Friday, 26 October 2012

Writer - David Viner

Welcome to my interview with writer, David Viner.  Enjoy.

David Viner

Hello David.  Can you introduce yourself?
I'm David Viner from Norwich.
How long have you been writing?
Dabbled in the 1970/80s.  Became more serious in the past 10 years. 
What first got you interested in writing?
Reading and thinking "I could do this."
Positive thinking!  Do you attend a writing group?
Redwell Writers.  One of the original members in 2006.
Why do you attend a writing group?
Mutual encouragement.  Get feedback on my own writing.  Interesting to hear what others are writing and how they are progressing. 
What is the most valuable thing you've taken away from your writing group?
What genre(s) do you write?  What drew you to this/these genre(s)?
Sci-Fi, slipstream, anything that takes my fancy!  Have always read Sci-Fi since childhood.
Are there any genres that you don't enjoy writing?
No, I won't preclude any style or genre for which I get an idea.
What types of things do you write?
Short stories mainly though there are a couple of novels under the proverbial bed! (aren't there always?)
Indeed there are.  Have you ever had anything published?
Yes, 3 short stories: 

  • Eight Excerpts from a Secret Inter-dimensional War  - published in The Hub magazine (now defunct) 2007 – a science fiction story told in eight unconnected flash fiction sections.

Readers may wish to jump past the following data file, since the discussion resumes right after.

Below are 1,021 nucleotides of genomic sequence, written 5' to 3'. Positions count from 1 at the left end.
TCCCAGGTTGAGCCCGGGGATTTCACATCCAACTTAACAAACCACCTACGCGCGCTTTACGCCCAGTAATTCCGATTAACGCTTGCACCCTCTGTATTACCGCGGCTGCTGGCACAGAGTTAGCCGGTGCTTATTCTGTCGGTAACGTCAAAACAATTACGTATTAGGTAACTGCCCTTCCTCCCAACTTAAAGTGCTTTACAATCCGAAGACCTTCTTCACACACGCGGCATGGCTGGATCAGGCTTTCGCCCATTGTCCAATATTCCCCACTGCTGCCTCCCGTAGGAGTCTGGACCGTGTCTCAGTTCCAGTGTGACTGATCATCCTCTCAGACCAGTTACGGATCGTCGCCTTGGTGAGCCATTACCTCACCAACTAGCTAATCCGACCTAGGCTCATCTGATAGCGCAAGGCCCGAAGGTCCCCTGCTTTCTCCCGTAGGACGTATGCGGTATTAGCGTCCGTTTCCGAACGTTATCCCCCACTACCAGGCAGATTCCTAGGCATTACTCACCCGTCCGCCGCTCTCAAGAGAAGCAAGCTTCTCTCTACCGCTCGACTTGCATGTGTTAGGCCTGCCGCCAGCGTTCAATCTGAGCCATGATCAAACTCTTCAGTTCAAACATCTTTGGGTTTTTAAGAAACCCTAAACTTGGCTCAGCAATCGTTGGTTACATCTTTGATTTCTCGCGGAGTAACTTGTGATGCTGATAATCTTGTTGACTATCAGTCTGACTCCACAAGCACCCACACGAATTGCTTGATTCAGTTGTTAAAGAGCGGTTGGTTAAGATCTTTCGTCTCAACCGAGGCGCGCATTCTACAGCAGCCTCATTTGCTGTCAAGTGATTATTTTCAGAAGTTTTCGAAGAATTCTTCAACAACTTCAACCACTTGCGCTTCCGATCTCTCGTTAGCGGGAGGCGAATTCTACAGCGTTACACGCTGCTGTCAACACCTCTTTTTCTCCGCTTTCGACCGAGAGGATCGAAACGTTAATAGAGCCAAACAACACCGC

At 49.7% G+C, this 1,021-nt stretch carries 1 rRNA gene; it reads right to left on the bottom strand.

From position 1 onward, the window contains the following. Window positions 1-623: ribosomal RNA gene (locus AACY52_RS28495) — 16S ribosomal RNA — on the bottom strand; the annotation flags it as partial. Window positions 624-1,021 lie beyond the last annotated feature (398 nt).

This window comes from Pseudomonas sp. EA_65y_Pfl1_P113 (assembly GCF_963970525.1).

• Home For Christmas – a story of one man's struggle to return to the city of his birth after the onset of a new ice age. Published in "Angles, an anthology of Speculative Fiction featuring authors/stories based in East Anglia, edited by Ian J C Millsted" 
  • No Accident – a tongue in cheek murder mystery set in the 1960s - published in First Edition magazine (also now defunct). 
Have you sent your writing to agents/publishers?  Have you received any rejections?
Yes and yes!
Would you consider self-publishing/e-publishing?
Yes, the anthology that we are considering doing for the writing group would be self published. It is no longer looked down upon – the "vanity publishing" aspect has almost disappeared now. Personally I prefer the feel of a proper paper–made book in my hand.
I agree about the paper made books; that's what makes it a book and not a computer screen!  Who/what influences your writing?  Where do you get your inspiration from?
Inspiration can come from anything: a chance comment, an article in a magazine, an idea seemingly from out of nowhere. I often start writing with no idea of what I am writing about – the Eight Excerpts story started like that as did the story I read out at the writing group a couple of evenings ago. 
How do you come up with your characters' names and personalities?
It depends on the setting of the story – Zartok Krackskull is obviously not the sort of name I'd use for a story with a modern day domestic setting whilst Elsie Thompson wouldn't sound right for an evil Galactic Overlord! J The personalities tend to grow with the writing.